Daily Devotion for August 23, 2011
Our Father, who art in heaven, hallowed be thy name. Thy kingdom come; Thy will be done, on earth as it is in heaven. Give us this day our daily bread, and forgive us our trespasses, as we forgive those who trespass against us. And lead us not into temptation, but deliver us from evil.
For Thine is the kingdom, and the power, and the glory, forever and ever.
Prayer for the Morning
Oh Lord, most heavenly Father, Almighty and everlasting God, who has safely brought me to the beginning of this day; I give you thanks for my creation, preservation, and all the blessings of my life. Grant that this day I fall into no sin, neither run into any kind of danger; but that all my doings, being governed by your will, may be righteous in your sight. Through Christ our Lord, I pray.
Prayer for Grace and Strength
Lord God, I pray that you will fill my heart with the blessing of your Holy Spirit. Grant me this day the strength to be temperate in all things, diligent in my duties, and patient under my afflictions. Direct me in all my ways. Give me grace to be just and upright in all my dealings; quiet and peaceable; full of compassion; and ready to do good to all people, according to my abilities and opportunities. For the sake of my Lord and Savior, Jesus Christ,
Community of Prayer
Heavenly Lord, I know I am not alone saying these prayers or reading your Word this morning, but many people unknown to me, from all stations of life, have joined together in this brief moment of devotion. May the grace of our Lord Jesus Christ, and the love of God, and the fellowship of the Holy Spirit, be among the community of all who pray in the name of Christ this morning, and remain among us always.
Think of the day ahead in terms of God with you, and visualize health, strength, guidance, purity, calm confidence, and victory as the gifts of His presence.(Additional prayers may be found at Prayers for All Occasions.)
Acts 25:8-12 (ESV)
Paul Demands an Appeal to Caesar
Paul argued in his defense, "Neither against the law of the Jews, nor against the temple, nor against Caesar have I committed any offense."
But Festus, wishing to do the Jews a favor, said to Paul, "Do you wish to go up to Jerusalem and there be tried on these charges before me?"
But Paul said, "I am standing before Caesar's tribunal, where I ought to be tried. To the Jews I have done no wrong, as you yourself know very well. If then I am a wrongdoer and have committed anything for which I deserve to die, I do not seek to escape death. But if there is nothing to their charges against me, no one can give me up to them. I appeal to Caesar."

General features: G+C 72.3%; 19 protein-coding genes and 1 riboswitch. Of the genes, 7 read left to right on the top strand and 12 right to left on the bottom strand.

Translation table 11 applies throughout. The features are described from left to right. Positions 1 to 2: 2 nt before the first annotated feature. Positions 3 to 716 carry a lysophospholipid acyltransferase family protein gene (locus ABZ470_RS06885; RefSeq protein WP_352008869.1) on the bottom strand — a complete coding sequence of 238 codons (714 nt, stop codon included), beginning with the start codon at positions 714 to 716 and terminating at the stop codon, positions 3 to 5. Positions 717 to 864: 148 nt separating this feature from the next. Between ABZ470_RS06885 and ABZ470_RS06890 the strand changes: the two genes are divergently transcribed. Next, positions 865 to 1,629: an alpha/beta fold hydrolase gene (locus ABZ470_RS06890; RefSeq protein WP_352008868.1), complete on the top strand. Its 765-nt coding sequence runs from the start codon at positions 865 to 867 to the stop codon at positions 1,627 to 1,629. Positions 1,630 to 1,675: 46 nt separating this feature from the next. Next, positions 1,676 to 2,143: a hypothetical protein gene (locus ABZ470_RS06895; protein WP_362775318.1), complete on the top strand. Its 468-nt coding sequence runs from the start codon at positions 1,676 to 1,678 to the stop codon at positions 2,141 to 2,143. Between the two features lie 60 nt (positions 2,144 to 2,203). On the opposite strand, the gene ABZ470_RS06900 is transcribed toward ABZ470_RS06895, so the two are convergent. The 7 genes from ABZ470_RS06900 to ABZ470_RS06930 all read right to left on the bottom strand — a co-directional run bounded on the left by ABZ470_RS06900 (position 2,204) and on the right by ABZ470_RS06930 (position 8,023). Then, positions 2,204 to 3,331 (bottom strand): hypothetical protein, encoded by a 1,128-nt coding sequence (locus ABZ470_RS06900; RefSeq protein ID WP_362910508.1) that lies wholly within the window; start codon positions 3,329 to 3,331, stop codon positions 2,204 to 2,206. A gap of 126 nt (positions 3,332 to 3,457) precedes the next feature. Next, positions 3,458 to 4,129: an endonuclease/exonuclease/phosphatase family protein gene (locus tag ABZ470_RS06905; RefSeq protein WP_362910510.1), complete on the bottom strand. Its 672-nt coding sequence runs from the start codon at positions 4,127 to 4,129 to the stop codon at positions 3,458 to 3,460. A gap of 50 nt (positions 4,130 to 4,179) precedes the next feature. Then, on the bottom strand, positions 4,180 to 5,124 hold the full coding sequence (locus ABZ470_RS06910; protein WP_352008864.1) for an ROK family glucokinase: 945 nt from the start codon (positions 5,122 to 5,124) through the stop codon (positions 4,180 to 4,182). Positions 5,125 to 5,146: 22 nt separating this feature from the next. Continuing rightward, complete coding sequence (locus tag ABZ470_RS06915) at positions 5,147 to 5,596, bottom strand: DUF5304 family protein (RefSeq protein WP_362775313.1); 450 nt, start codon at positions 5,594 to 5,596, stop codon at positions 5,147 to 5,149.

Then Festus, when he had conferred with his council, answered, "To Caesar you have appealed; to Caesar you shall go."
Notes on the Scripture
The short description of Paul's defense tells us, by implication, the general charges that had been brought against him. We also know from his first trial that the prosecutors have no evidence to support any of the claims. Clearly he has not committed any offense against Caesar — Festus would have found him guilty of any proven offense against Roman law, and the Jews' complaints would have become a moot point.
The Jews convince the inexperienced Festus that he should move trial to Jerusalem, a more appropriate venue for the charges of offences against Jewish law and the temple. But, as we know (and as Felix had realized), the Jews have no intention of allowing Paul another trial; they intend to murder him. They do not want to risk another outbreak of support for him from the Pharisees; and Festus, who is more honest than his predecessor, might easily release Paul once he saw the absence of evidence.
The trial against Paul has become a circus. Two years ago, he was tried before the Sanhedrin, which broke out into a riot between the Pharisees (who would have found him innocent) and the Sadducees. So the trial was moved to Caesarea, the Roman capital. It was heard by Felix, the governor.
But Felix, who was corrupt, did not reach a decision for two years, because Paul would not supply a bribe. Now Festus, Felix's replacement, repeats the same charade in reverse.
But Paul is not about to be transported back to Jerusalem; he knows the Jews intend to assassinate him. So he throws a monkey wrench into the works. As a Roman citizen living in a colony, Paul has a right to demand appeal to the Emperor of Rome. He cannot be tried by a local court, such as the Sanhedrin, against his will. And Festus has no choice but to grant the appeal.